Valneva - Development delay jeopardizes upfront contract

    Doing business with governments is a double-edged sword. On the one hand, government-mandated mass vaccination programs flush a steady cash flow into the coffers of the makers of Covid vaccines. On the other hand, the vaccine must be tailored to the current virus variant in order to be effective.

    Valneva (WKN: A0MVJZ ) is currently feeling the downside of government deals. The EU Commission wants to cancel the French-Austrian biotech company's upfront contracts for its inactivated vaccine. And it has every right to do so. After all, according to the agreement, the Commission has the right to do so if Valneva does not receive marketing authorization from the European Medicines Agency (EMA) by April 30. That date has already passed, and under the contract terms, the group has 30 days from May 13 to obtain marketing approval or propose measures to improve it.

    So in one month, research and development should be pushed hard to meet the contract terms. Shareholders have already punished Valneva: the value of the share fell by around 19% when it became clear that Valneva was experiencing delivery difficulties. The share price currently stands at EUR 10.08.

    "The European Commission's decision is regrettable, especially as we continue to receive messages from Europeans seeking a more traditional vaccine solution. We have started a dialogue with member states interested in our inactivated approach," CEO Thomas Lingelbach commented on the intention. The decision is not yet final. Instead, the EU Commission is putting the gun to the chest of the inactivated vaccine manufacturer with its intention to finally deliver.


    Investors need patience, especially in the biotech sector, because according to Friedrich von Bohlen, Dietmar Hopp's portfolio manager, research and development can easily take ten years. The EU Commission is losing ground because Valneva has not yet delivered its announced inactivated vaccine. Short-term investors have already withdrawn from the share. Amazon has also fallen considerably in price due to inflation and delays in the retail business. On the other hand, Edgemont Gold seems to be making progress. The third drill hole on their project, 'Dungate,' indicates anomalies, which can be used to better determine the course of gold veins there. A change in the current portfolio serves as its own hedge. At the International Investment Forum today, May 19, 2022, there will be the opportunity to meet more companies and their CEOs live via Zoom. Click here to register for free.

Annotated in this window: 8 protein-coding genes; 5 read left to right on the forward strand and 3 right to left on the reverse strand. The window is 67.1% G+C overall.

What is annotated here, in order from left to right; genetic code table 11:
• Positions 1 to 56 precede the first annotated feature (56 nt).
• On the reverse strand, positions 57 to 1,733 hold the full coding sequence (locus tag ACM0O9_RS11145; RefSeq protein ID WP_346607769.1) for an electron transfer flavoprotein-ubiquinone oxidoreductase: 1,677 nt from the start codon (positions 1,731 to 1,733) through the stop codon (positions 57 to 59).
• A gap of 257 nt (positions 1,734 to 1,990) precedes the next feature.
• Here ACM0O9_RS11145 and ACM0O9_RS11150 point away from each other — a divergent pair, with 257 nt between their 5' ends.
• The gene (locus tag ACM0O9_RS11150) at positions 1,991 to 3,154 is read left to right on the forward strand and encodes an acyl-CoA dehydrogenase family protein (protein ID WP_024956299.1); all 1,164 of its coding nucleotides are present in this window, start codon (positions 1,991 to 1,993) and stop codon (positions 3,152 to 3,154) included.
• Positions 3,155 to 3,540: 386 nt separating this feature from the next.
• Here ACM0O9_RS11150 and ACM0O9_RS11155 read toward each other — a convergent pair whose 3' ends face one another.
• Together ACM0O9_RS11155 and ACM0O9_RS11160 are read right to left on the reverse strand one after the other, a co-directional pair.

Conflict of interest

    Pursuant to §85 of the German Securities Trading Act (WpHG), we point out that Apaton Finance GmbH as well as partners, authors or employees of Apaton Finance GmbH (hereinafter referred to as "Relevant Persons") may hold shares or other financial instruments of the aforementioned companies in the future or may bet on rising or falling prices and thus a conflict of interest may arise in the future. The Relevant Persons reserve the right to buy or sell shares or other financial instruments of the Company at any time (hereinafter each a "Transaction"). Transactions may, under certain circumstances, influence the respective price of the shares or other financial instruments of the Company.

    In addition, Apaton Finance GmbH is active in the context of the preparation and publication of the reporting in paid contractual relationships.

    For this reason, there is a concrete conflict of interest.

    The above information on existing conflicts of interest applies to all types and forms of publication used by Apaton Finance GmbH for publications on companies.

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    Der Autor

    Juliane Zielonka

    Born in Bielefeld, she studied German, English and psychology. The emergence of the Internet in the early '90s led her from university to training in graphic design and marketing communications. After years of agency work in corporate branding, she switched to publishing and learned her editorial craft at Hubert Burda Media.

    About the author